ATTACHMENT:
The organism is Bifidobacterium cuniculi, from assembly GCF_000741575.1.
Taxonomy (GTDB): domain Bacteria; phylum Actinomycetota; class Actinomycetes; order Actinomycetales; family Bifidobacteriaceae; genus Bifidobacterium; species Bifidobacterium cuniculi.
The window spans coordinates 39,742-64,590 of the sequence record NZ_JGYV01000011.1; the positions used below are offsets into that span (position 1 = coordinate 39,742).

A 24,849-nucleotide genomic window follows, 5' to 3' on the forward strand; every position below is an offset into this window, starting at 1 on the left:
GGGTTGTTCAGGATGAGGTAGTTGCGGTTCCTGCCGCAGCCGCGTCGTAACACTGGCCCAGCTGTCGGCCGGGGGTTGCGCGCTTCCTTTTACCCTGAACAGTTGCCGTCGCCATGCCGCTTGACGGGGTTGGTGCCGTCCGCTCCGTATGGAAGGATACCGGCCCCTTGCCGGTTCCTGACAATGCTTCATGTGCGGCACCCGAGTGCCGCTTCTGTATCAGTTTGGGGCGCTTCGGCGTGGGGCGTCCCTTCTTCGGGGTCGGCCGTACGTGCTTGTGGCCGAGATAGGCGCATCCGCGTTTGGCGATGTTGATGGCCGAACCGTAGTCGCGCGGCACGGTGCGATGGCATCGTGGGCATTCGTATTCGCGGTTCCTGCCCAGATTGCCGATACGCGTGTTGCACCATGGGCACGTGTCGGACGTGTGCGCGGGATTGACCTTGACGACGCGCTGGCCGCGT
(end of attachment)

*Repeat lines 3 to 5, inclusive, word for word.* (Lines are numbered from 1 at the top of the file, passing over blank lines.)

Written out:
The window spans coordinates 39,742-64,590 of the sequence record NZ_JGYV01000011.1; the positions used below are offsets into that span (position 1 = coordinate 39,742).

A 24,849-nucleotide genomic window follows, 5' to 3' on the forward strand; every position below is an offset into this window, starting at 1 on the left:
GGGTTGTTCAGGATGAGGTAGTTGCGGTTCCTGCCGCAGCCGCGTCGTAACACTGGCCCAGCTGTCGGCCGGGGGTTGCGCGCTTCCTTTTACCCTGAACAGTTGCCGTCGCCATGCCGCTTGACGGGGTTGGTGCCGTCCGCTCCGTATGGAAGGATACCGGCCCCTTGCCGGTTCCTGACAATGCTTCATGTGCGGCACCCGAGTGCCGCTTCTGTATCAGTTTGGGGCGCTTCGGCGTGGGGCGTCCCTTCTTCGGGGTCGGCCGTACGTGCTTGTGGCCGAGATAGGCGCATCCGCGTTTGGCGATGTTGATGGCCGAACCGTAGTCGCGCGGCACGGTGCGATGGCATCGTGGGCATTCGTATTCGCGGTTCCTGCCCAGATTGCCGATACGCGTGTTGCACCATGGGCACGTGTCGGACGTGTGCGCGGGATTGACCTTGACGACGCGCTGGCCGCGT